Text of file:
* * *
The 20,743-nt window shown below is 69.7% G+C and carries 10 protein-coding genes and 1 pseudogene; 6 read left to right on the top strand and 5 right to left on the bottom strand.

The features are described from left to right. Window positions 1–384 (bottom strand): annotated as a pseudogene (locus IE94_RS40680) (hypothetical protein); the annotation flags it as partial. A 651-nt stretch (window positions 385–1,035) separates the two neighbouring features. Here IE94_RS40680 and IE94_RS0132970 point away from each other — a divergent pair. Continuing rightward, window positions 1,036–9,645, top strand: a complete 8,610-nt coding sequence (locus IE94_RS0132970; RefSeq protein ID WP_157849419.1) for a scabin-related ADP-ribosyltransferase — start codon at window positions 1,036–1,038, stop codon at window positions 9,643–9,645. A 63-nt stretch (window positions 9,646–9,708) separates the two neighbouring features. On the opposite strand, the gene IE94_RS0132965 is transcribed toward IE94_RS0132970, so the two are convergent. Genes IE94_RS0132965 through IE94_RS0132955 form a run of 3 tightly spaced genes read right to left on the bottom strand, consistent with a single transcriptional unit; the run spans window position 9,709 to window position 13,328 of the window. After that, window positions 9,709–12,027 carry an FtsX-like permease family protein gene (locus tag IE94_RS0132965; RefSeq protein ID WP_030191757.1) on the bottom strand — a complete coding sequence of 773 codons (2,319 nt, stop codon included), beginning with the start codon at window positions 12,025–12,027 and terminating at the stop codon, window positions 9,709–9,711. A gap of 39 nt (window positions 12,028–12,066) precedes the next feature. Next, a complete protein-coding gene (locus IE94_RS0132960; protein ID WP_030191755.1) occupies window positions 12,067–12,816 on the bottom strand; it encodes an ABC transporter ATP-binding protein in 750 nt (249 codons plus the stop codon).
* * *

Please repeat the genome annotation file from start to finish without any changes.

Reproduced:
The 20,743-nt window shown below is 69.7% G+C and carries 10 protein-coding genes and 1 pseudogene; 6 read left to right on the top strand and 5 right to left on the bottom strand.

The features are described from left to right. Window positions 1–384 (bottom strand): annotated as a pseudogene (locus IE94_RS40680) (hypothetical protein); the annotation flags it as partial. A 651-nt stretch (window positions 385–1,035) separates the two neighbouring features. Here IE94_RS40680 and IE94_RS0132970 point away from each other — a divergent pair. Continuing rightward, window positions 1,036–9,645, top strand: a complete 8,610-nt coding sequence (locus IE94_RS0132970; RefSeq protein ID WP_157849419.1) for a scabin-related ADP-ribosyltransferase — start codon at window positions 1,036–1,038, stop codon at window positions 9,643–9,645. A 63-nt stretch (window positions 9,646–9,708) separates the two neighbouring features. On the opposite strand, the gene IE94_RS0132965 is transcribed toward IE94_RS0132970, so the two are convergent. Genes IE94_RS0132965 through IE94_RS0132955 form a run of 3 tightly spaced genes read right to left on the bottom strand, consistent with a single transcriptional unit; the run spans window position 9,709 to window position 13,328 of the window. After that, window positions 9,709–12,027 carry an FtsX-like permease family protein gene (locus tag IE94_RS0132965; RefSeq protein ID WP_030191757.1) on the bottom strand — a complete coding sequence of 773 codons (2,319 nt, stop codon included), beginning with the start codon at window positions 12,025–12,027 and terminating at the stop codon, window positions 9,709–9,711. A gap of 39 nt (window positions 12,028–12,066) precedes the next feature. Next, a complete protein-coding gene (locus IE94_RS0132960; protein ID WP_030191755.1) occupies window positions 12,067–12,816 on the bottom strand; it encodes an ABC transporter ATP-binding protein in 750 nt (249 codons plus the stop codon).